President's Column

Agnes O'Connell

Welcome to the Spring 2010 issue of The Emeriti Times, an e-news publication.  We are delighted to report that in the second year of the MSU Emeriti Association, we can say with confidence that the far-reaching accomplishments of emeriti enhance the reputation and status of the university.  Our Association encourages the continuing achievements of its members and publicizes these in The Emeriti Times and elsewhere.

This issue of The Emeriti Times highlights some of the rich creativity and creative process evident in the continued activity of emeriti involved in scholarly, educational, professional, and community service pursuits:  publishing books and other works, making professional presentations; giving professional performances; teaching; engaging in community projects, etc.

Drawing upon this creative output, we celebrated the music and poetry accomplishments of several of our emeriti in the program of the Second Annual Spring Meeting of the MSU Emeriti Association in April. 

In music, the program featured Chaim Zemach (Professor Emeritus, Music), principal cellist of the Chautauqua Symphony and a member of its teaching faculty; formerly a member of the Israel Philharmonic and the Metropolitan Opera Orchestra, and principal cellist of the Suisse Romande Orchestra, the Rochester Philharmonic, and the American Symphony.  Zemach played a Bach Suite for Solo Cello preceded by a short Israeli piece Moment Biblique composed by his brother.  (See his article in this issue.)

In poetry, the program featured three emeriti.  Ruth Handel (Professor Emerita, Reading) is the founder of the field of family literacy, author of numerous articles, and presenter at national and international conferences.  She manages a volunteer organization called the Poetry Caravan whose 35 poet members do readings in hospitals, senior centers, prisons, and shelters; teaches workshops in poetry and poetry writing in an adult school, for a community organization and for psychiatric patients.   Handel read from her recently published book of poetry, Reading the White Spaces, and from a collection in progress. (See her article in the Fall issue of The Emeriti Times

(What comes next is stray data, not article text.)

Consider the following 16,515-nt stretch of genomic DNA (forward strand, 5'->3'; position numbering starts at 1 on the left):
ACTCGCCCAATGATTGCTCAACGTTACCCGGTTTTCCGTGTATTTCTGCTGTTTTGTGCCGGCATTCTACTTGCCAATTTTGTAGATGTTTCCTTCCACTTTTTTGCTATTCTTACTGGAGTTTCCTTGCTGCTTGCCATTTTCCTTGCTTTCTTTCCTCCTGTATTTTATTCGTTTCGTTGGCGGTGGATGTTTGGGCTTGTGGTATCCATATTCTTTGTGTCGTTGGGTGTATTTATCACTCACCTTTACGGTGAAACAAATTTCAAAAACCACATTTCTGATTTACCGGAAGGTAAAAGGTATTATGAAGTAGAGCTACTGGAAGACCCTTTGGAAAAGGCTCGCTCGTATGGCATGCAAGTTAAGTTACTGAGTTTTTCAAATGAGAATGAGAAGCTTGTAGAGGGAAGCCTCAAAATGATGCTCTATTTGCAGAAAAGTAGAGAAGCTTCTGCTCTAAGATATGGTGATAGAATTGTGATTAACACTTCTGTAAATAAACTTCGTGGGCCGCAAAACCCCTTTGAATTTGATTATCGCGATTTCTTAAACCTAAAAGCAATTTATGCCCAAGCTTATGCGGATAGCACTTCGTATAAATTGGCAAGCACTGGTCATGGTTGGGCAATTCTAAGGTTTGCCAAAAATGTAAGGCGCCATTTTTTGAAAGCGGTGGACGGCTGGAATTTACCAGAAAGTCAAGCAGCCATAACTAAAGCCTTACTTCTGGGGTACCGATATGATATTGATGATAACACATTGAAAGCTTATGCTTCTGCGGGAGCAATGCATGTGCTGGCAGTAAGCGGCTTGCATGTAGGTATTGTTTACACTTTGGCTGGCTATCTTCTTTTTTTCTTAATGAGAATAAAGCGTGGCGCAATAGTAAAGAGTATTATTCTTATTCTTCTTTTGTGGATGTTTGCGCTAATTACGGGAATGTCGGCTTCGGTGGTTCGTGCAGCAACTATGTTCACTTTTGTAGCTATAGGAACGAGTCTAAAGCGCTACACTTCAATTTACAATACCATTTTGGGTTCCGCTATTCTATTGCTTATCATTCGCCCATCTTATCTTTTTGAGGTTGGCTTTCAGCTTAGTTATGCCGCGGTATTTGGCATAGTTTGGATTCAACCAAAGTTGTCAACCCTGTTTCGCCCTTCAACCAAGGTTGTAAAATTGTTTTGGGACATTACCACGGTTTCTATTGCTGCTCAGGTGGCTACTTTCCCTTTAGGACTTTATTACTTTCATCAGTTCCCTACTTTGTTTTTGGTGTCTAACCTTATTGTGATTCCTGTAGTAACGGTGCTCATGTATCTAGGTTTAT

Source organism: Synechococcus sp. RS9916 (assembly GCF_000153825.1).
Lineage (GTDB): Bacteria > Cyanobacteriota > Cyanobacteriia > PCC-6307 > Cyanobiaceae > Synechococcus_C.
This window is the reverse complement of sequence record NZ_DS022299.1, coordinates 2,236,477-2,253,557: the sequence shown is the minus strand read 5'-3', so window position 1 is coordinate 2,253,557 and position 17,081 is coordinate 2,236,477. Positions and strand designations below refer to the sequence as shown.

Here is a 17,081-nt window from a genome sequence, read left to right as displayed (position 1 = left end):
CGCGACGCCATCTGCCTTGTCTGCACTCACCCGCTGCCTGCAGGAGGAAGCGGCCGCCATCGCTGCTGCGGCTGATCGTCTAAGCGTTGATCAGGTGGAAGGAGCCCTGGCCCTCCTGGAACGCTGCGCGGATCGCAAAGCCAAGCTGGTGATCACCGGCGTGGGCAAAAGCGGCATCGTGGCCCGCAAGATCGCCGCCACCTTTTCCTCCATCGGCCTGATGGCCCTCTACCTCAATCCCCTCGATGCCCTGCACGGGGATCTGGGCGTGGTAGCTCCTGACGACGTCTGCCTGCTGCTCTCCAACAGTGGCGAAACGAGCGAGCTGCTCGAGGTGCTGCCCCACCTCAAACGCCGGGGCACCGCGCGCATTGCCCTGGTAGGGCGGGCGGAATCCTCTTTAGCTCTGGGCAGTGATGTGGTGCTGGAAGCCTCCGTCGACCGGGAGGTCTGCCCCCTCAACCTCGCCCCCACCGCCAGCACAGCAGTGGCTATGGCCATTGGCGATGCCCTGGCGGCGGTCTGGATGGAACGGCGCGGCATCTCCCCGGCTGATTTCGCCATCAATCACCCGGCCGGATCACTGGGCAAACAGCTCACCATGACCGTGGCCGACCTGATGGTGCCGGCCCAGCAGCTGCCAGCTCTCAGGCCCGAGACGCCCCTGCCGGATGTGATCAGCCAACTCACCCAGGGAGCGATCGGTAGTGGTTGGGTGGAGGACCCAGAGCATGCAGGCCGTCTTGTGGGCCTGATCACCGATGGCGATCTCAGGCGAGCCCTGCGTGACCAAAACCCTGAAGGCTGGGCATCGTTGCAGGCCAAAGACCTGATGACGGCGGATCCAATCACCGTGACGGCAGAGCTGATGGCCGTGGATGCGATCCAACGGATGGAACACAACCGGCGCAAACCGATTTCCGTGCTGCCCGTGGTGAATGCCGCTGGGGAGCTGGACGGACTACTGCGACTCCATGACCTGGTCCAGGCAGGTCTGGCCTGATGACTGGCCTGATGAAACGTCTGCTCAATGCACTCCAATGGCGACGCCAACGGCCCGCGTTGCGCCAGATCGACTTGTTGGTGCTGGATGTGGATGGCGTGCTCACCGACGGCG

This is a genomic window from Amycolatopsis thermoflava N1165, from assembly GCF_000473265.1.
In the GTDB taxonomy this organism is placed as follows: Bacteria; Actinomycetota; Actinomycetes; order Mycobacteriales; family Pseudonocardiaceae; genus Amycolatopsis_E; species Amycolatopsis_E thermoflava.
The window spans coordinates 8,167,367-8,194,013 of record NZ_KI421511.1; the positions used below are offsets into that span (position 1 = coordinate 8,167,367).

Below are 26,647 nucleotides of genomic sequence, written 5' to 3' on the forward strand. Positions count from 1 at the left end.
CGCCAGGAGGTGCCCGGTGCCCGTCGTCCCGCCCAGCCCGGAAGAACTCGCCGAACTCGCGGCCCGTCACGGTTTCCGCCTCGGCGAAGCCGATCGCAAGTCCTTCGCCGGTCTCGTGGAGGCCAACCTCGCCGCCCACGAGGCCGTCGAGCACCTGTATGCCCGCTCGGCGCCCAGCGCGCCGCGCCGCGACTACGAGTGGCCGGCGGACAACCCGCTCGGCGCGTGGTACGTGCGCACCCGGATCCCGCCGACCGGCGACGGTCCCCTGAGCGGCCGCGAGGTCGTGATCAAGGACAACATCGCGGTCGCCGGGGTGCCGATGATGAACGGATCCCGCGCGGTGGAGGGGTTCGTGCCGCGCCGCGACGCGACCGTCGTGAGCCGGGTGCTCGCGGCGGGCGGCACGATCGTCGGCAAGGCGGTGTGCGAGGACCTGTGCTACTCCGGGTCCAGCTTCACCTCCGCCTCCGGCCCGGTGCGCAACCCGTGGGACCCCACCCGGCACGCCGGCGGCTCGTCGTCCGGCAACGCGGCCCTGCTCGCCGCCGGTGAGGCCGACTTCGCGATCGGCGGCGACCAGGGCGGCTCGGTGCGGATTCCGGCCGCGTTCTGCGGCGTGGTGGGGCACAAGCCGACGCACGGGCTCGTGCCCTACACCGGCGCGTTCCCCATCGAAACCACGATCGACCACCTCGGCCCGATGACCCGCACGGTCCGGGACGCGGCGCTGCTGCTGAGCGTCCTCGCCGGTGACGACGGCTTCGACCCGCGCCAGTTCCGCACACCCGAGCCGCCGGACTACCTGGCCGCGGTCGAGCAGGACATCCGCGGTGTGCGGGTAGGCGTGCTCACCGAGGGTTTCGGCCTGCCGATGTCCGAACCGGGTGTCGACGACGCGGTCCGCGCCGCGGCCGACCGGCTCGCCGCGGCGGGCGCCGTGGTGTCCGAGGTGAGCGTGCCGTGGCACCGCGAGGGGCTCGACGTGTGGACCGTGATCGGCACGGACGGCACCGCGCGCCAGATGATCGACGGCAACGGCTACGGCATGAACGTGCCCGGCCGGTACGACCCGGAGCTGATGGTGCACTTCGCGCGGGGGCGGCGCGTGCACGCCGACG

George Petty (Professor Emeritus, English) journalist and poet read short story poems from his work published in the past year.  Petty reported that many poems in today’s literary journals are interior monologues, in which the speaker muses in provocative words about a subject of interest. Or, they are collages of freely associated words on such a subject. Such poems are called lyrics.  But his favorite kind of poem tells a story. He read some of his story poems that have been published in the past year.  (See his article in this issue.)

Carole Stone (Professor Emerita, English), poetry editor of the journal, Tiferet, is recipient of three fellowships from the NJ State Council on the Arts.  Her poetry books include Lime and Salt (Carriage House Press), Traveling with the Dead, (Backwaters Press), American Rhapsody forthcoming from Cavankerry Press and seven poetry chapbooks, the most recent Paris Etudes (Finishing Line Press).  Her online chapbooks are at Beard of Bees Press.  She read from her forthcoming book, American Rhapsody.  (See her article in this issue.)

The focus on creativity and the creative process in this issue also includes an article by David Kelly (Professor Emeritus, Classics and General Humanities) on the development of the field of classics at Montclair State University over the last several decades, a microcosm of the creative evolution of classical studies at other universities.

A few examples of the creative expressions and accomplishments of numerous other emeriti, too many to mention here, follow:

Anna Pai (Professor Emerita, Biology) is the author of Choices (2009, Dorrance Publishing), a sci-fi novel about genetic cloning, academic politics, the role of women in science and academics, and obstacles faced by Asian minorities.  It is published under her pseudonym A. C. White.

Butler Brewton (Professor Emeritus, English) is the author of Richard Wright's Women: The Thematic Treatment of Women in UNCLE TOM'S CHILDREN, BLACK BOY and NATIVE SON (2010, Academic Press). 

Don Mintz (Professor Emeritus, Music) lectured in April at the Cornell University Musicology Colloquium on "How May We Talk about the Mendelsohn Octet:  Analysts and Problems"

Mort Rich (Professor Emeritus, English) was recognized with the New Jersey College English Association Steven J. Rosen Mentor Award for “tireless dedication to mentoring colleagues throughout his distinguished academic career.”

Warren Heiss (Professor Emeritus, Communication Sciences and Disorders) provides invaluable creative community service in overseeing and building homes for Habitat for Humanity in Southern Ocean County three days a week.

For more complete coverage and continuing updates on the accomplishments of emeriti and their contributions to the status of the university, see News & Events on our website (